JONES, DAVID JAMES ('Gwenallt '; 1899 - 1968), poet, critic and scholar

Name: David James Jones
Pseudonym: Gwenallt
Date of birth: 1899
Date of death: 1968
Spouse: Nel Owen Jones (née Edwards)
Parent: Mary Jones (née Jones)
Parent: Thomas Jones
Gender: Male
Occupation: poet, critic and scholar
Area of activity: Eisteddfod; Literature and Writing; Poetry; Scholarship and Languages
Author: Brynley Francis Roberts

Born 18 May 1899 at Pontardawe, Glamorganshire, the eldest of three children of Thomas ('Ehedydd') Jones and his wife Mary. His parents were from Carmarthenshire and his consciousness of his roots was an important element in his personality, as is seen in his essay on Rhydycymerau in the D.J. Williams presentation Festschrift (ed, J. Gwyn Griffiths , 1965). The family moved to Allt-wen and Gwenallt was educated at local schools and Ystalyfera County School (where Kate Roberts was his teacher for a brief period). He was a pupil-teacher in 1916-17 dividing his time between Pontardawe elementary school and the 6th form in the county school. When he was conscripted to the army before taking his Higher Certificate examinations, he stood as a conscientious objector on political grounds and he spent two years from June 1917 to May 1919, in Wormwood Scrubs and Dartmoor prisons. He went to the University College of Wales Aberystwyth in 1919, at a particularly brilliant time in the social life of that institution. He met there Idwal Jones whose biography he wrote in 1958. Following his degrees in Welsh and in English he was appointed Welsh master at Barry County School and then in 1927, lecturer in Welsh at Aberystwyth. He was promoted senior lecturer and subsequently reader (the first to be appointed to this new grade in Aberystwyth). He retired in 1966. He took his M.A. in 1929 and he was awarded a D.Litt. honoris causa by the University of Wales in 1967. He married Nel Edwards in 1937 and they had one daughter. He died at Aberystwyth hospital 24 December 1968. A memorial plaque was placed on his house Rhydymôr, Ffordd Rheidol, Penparcau, Aberystwyth, in 1997.

Gwenallt's first fields of research were the lives of the saints and rhetoric in bardic schools at the end of the middle ages (see Yr Areithiau Pros, 1934), and though he published studies such as Y Ficer Prichard a 'Canwyll y Cymry' (1946), Blodeugerdd o'r Ddeunawfed Ganrif (1936, 1947), he is best known as a literary historian of the 19th c. In addition to numerous articles on individual poets he published Detholiad o ryddiaith Gymraeg R.J. Derfel (1945), Bywyd a Gwaith Islwyn (1948), Y Storm: dwy gerdd gan Islwyn (1954). Nevertheless, his greatest contribution was as a poet and writer. He was among the first members of Yr Academi Gymraeg and the first edition of its periodical Taliesin to 1964 (vol.9). His father had been his first teacher and he served his apprenticeship in local eisteddfodau and at college. His awdl ' Y Mynach ' won the chair at the Swansea national eisteddfod (1926) but his awdl ' Y Sant ', though adjudged the best at the Treorchy national eisteddfod (1928), was not awarded the chair. He won the chair with his awdl ' Breuddwyd y Bardd ' at the Bangor national eisteddfod (1931). The poems, sonnets and longer narrative poems in his collections of verse, Ysgubau'r Awen (1939), Cnoi Cil (1942), Eples (1951), Gwreiddiau (1959), Y Coed (1969) are more personal and express the poet's deeply held convictions, his attitude to life and a complex personality. Running through his work are the threads of his attachment to Wales and her culture, and his meditation on the nature of evil which threatens the civilization of which the poet and his people are part. As his writing developed and his response to materialistic, industrial society and to the crisis in Wales grew more intense, his style became ever more uncompromising and rougher. His two novels, Plasau'r Brenin (1934) and Ffwrneisiau (1982), which draw on his experiences in prison and as a lad in the Swansea valley are not as successful as his poetry.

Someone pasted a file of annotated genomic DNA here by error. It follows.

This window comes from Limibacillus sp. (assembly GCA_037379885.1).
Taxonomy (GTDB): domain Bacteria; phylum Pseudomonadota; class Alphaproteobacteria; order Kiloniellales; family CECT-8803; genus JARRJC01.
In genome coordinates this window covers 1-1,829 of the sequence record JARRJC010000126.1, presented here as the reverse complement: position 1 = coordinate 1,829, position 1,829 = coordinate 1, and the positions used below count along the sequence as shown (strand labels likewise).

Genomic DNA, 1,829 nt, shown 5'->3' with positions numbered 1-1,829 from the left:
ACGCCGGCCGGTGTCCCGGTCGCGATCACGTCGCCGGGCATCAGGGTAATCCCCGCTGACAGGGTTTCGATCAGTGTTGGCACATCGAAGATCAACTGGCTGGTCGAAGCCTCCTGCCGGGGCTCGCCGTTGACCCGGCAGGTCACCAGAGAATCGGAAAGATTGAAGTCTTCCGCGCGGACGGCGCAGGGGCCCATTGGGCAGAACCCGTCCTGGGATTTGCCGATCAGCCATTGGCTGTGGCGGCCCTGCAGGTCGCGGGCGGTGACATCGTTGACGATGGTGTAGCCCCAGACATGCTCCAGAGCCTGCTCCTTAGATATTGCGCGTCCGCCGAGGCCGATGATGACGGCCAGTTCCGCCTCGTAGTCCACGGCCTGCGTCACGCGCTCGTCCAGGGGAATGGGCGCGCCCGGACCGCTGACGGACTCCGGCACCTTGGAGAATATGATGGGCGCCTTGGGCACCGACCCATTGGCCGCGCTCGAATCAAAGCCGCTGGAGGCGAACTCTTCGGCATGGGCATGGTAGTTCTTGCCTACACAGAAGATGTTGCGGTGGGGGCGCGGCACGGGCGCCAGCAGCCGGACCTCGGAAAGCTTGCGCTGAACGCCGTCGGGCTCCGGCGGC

Gwenallt was committed and serious in everything which he undertook. He was one of the early members of Plaid Cymru, he was politically minded and keenly interested in current affairs (the result of sustained thinking about his personal experience in an industrial environment) and he experienced a difficult but triumphant spiritual pilgrimage as he revealed in his essay in Credaf (ed. J.E. Meredith, 1943).


Published date: 2001

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